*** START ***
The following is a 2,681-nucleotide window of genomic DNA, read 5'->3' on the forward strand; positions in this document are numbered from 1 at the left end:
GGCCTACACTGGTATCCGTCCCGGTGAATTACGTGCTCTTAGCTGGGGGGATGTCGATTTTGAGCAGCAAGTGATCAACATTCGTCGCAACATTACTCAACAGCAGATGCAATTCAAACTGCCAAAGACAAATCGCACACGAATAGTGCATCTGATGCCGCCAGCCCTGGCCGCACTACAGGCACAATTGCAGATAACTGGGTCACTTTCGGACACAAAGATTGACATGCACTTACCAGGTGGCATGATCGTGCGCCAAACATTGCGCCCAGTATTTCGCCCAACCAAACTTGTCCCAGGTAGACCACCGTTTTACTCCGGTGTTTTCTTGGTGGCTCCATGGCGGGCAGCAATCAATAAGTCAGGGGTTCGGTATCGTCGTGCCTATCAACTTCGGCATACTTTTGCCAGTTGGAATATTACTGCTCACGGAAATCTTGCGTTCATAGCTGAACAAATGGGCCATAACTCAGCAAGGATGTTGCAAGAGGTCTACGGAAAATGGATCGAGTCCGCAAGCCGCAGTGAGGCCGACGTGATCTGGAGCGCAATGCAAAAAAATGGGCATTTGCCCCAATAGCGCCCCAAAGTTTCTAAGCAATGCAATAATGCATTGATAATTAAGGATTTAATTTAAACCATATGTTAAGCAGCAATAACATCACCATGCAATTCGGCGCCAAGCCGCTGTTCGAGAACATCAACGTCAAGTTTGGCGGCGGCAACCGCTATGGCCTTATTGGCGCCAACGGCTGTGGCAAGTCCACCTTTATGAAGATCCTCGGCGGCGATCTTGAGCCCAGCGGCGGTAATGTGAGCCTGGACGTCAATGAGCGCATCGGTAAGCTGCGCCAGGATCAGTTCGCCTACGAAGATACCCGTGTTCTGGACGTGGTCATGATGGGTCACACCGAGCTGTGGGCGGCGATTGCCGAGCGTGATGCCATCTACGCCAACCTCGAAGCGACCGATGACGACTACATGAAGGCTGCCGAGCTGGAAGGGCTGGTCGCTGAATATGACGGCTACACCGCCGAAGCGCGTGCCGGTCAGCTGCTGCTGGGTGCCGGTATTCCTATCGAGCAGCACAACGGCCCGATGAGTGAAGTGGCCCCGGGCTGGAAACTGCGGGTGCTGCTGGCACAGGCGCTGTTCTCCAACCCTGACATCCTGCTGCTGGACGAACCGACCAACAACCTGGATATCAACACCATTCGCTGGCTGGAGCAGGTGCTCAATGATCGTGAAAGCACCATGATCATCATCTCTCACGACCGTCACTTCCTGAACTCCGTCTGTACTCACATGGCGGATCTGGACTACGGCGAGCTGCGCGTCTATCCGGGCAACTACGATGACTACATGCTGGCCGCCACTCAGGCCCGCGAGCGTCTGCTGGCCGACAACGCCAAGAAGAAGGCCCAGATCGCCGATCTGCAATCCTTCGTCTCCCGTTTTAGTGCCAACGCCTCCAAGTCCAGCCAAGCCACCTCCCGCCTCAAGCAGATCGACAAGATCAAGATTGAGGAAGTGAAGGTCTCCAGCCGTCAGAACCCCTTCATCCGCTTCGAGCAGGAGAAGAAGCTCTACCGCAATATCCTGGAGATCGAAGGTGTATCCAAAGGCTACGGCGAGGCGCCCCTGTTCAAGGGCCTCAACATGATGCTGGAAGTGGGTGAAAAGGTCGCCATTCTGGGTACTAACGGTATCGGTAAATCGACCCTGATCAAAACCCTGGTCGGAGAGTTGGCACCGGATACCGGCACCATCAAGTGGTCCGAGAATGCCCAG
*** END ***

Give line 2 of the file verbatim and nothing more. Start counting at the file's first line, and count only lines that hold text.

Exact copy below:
GGCCTACACTGGTATCCGTCCCGGTGAATTACGTGCTCTTAGCTGGGGGGATGTCGATTTTGAGCAGCAAGTGATCAACATTCGTCGCAACATTACTCAACAGCAGATGCAATTCAAACTGCCAAAGACAAATCGCACACGAATAGTGCATCTGATGCCGCCAGCCCTGGCCGCACTACAGGCACAATTGCAGATAACTGGGTCACTTTCGGACACAAAGATTGACATGCACTTACCAGGTGGCATGATCGTGCGCCAAACATTGCGCCCAGTATTTCGCCCAACCAAACTTGTCCCAGGTAGACCACCGTTTTACTCCGGTGTTTTCTTGGTGGCTCCATGGCGGGCAGCAATCAATAAGTCAGGGGTTCGGTATCGTCGTGCCTATCAACTTCGGCATACTTTTGCCAGTTGGAATATTACTGCTCACGGAAATCTTGCGTTCATAGCTGAACAAATGGGCCATAACTCAGCAAGGATGTTGCAAGAGGTCTACGGAAAATGGATCGAGTCCGCAAGCCGCAGTGAGGCCGACGTGATCTGGAGCGCAATGCAAAAAAATGGGCATTTGCCCCAATAGCGCCCCAAAGTTTCTAAGCAATGCAATAATGCATTGATAATTAAGGATTTAATTTAAACCATATGTTAAGCAGCAATAACATCACCATGCAATTCGGCGCCAAGCCGCTGTTCGAGAACATCAACGTCAAGTTTGGCGGCGGCAACCGCTATGGCCTTATTGGCGCCAACGGCTGTGGCAAGTCCACCTTTATGAAGATCCTCGGCGGCGATCTTGAGCCCAGCGGCGGTAATGTGAGCCTGGACGTCAATGAGCGCATCGGTAAGCTGCGCCAGGATCAGTTCGCCTACGAAGATACCCGTGTTCTGGACGTGGTCATGATGGGTCACACCGAGCTGTGGGCGGCGATTGCCGAGCGTGATGCCATCTACGCCAACCTCGAAGCGACCGATGACGACTACATGAAGGCTGCCGAGCTGGAAGGGCTGGTCGCTGAATATGACGGCTACACCGCCGAAGCGCGTGCCGGTCAGCTGCTGCTGGGTGCCGGTATTCCTATCGAGCAGCACAACGGCCCGATGAGTGAAGTGGCCCCGGGCTGGAAACTGCGGGTGCTGCTGGCACAGGCGCTGTTCTCCAACCCTGACATCCTGCTGCTGGACGAACCGACCAACAACCTGGATATCAACACCATTCGCTGGCTGGAGCAGGTGCTCAATGATCGTGAAAGCACCATGATCATCATCTCTCACGACCGTCACTTCCTGAACTCCGTCTGTACTCACATGGCGGATCTGGACTACGGCGAGCTGCGCGTCTATCCGGGCAACTACGATGACTACATGCTGGCCGCCACTCAGGCCCGCGAGCGTCTGCTGGCCGACAACGCCAAGAAGAAGGCCCAGATCGCCGATCTGCAATCCTTCGTCTCCCGTTTTAGTGCCAACGCCTCCAAGTCCAGCCAAGCCACCTCCCGCCTCAAGCAGATCGACAAGATCAAGATTGAGGAAGTGAAGGTCTCCAGCCGTCAGAACCCCTTCATCCGCTTCGAGCAGGAGAAGAAGCTCTACCGCAATATCCTGGAGATCGAAGGTGTATCCAAAGGCTACGGCGAGGCGCCCCTGTTCAAGGGCCTCAACATGATGCTGGAAGTGGGTGAAAAGGTCGCCATTCTGGGTACTAACGGTATCGGTAAATCGACCCTGATCAAAACCCTGGTCGGAGAGTTGGCACCGGATACCGGCACCATCAAGTGGTCCGAGAATGCCCAG